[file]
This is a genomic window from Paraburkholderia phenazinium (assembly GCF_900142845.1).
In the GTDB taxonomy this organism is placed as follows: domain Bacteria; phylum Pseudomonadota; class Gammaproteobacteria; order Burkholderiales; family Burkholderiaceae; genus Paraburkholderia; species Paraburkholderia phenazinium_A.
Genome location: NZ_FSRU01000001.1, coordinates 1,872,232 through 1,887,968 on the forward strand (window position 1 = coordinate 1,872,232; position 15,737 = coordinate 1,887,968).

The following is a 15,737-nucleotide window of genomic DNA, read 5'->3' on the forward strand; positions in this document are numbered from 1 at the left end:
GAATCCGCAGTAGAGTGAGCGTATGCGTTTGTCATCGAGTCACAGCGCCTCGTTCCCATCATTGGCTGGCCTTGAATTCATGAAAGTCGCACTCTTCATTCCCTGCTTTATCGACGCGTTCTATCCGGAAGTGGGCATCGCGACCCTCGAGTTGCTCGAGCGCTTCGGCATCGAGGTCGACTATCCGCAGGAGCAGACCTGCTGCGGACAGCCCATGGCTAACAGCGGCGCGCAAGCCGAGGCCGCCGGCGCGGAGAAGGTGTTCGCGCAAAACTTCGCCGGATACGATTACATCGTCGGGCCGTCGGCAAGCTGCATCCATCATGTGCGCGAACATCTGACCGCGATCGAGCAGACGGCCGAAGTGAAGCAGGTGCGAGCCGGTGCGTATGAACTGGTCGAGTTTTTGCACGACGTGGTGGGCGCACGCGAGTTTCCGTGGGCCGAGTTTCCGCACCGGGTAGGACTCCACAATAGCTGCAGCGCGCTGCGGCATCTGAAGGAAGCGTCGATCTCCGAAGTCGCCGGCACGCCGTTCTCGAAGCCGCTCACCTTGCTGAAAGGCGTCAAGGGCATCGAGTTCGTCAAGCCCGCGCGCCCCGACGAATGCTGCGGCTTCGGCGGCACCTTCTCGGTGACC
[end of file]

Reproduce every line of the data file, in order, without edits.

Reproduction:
This is a genomic window from Paraburkholderia phenazinium (assembly GCF_900142845.1).
In the GTDB taxonomy this organism is placed as follows: domain Bacteria; phylum Pseudomonadota; class Gammaproteobacteria; order Burkholderiales; family Burkholderiaceae; genus Paraburkholderia; species Paraburkholderia phenazinium_A.
Genome location: NZ_FSRU01000001.1, coordinates 1,872,232 through 1,887,968 on the forward strand (window position 1 = coordinate 1,872,232; position 15,737 = coordinate 1,887,968).

The following is a 15,737-nucleotide window of genomic DNA, read 5'->3' on the forward strand; positions in this document are numbered from 1 at the left end:
GAATCCGCAGTAGAGTGAGCGTATGCGTTTGTCATCGAGTCACAGCGCCTCGTTCCCATCATTGGCTGGCCTTGAATTCATGAAAGTCGCACTCTTCATTCCCTGCTTTATCGACGCGTTCTATCCGGAAGTGGGCATCGCGACCCTCGAGTTGCTCGAGCGCTTCGGCATCGAGGTCGACTATCCGCAGGAGCAGACCTGCTGCGGACAGCCCATGGCTAACAGCGGCGCGCAAGCCGAGGCCGCCGGCGCGGAGAAGGTGTTCGCGCAAAACTTCGCCGGATACGATTACATCGTCGGGCCGTCGGCAAGCTGCATCCATCATGTGCGCGAACATCTGACCGCGATCGAGCAGACGGCCGAAGTGAAGCAGGTGCGAGCCGGTGCGTATGAACTGGTCGAGTTTTTGCACGACGTGGTGGGCGCACGCGAGTTTCCGTGGGCCGAGTTTCCGCACCGGGTAGGACTCCACAATAGCTGCAGCGCGCTGCGGCATCTGAAGGAAGCGTCGATCTCCGAAGTCGCCGGCACGCCGTTCTCGAAGCCGCTCACCTTGCTGAAAGGCGTCAAGGGCATCGAGTTCGTCAAGCCCGCGCGCCCCGACGAATGCTGCGGCTTCGGCGGCACCTTCTCGGTGACC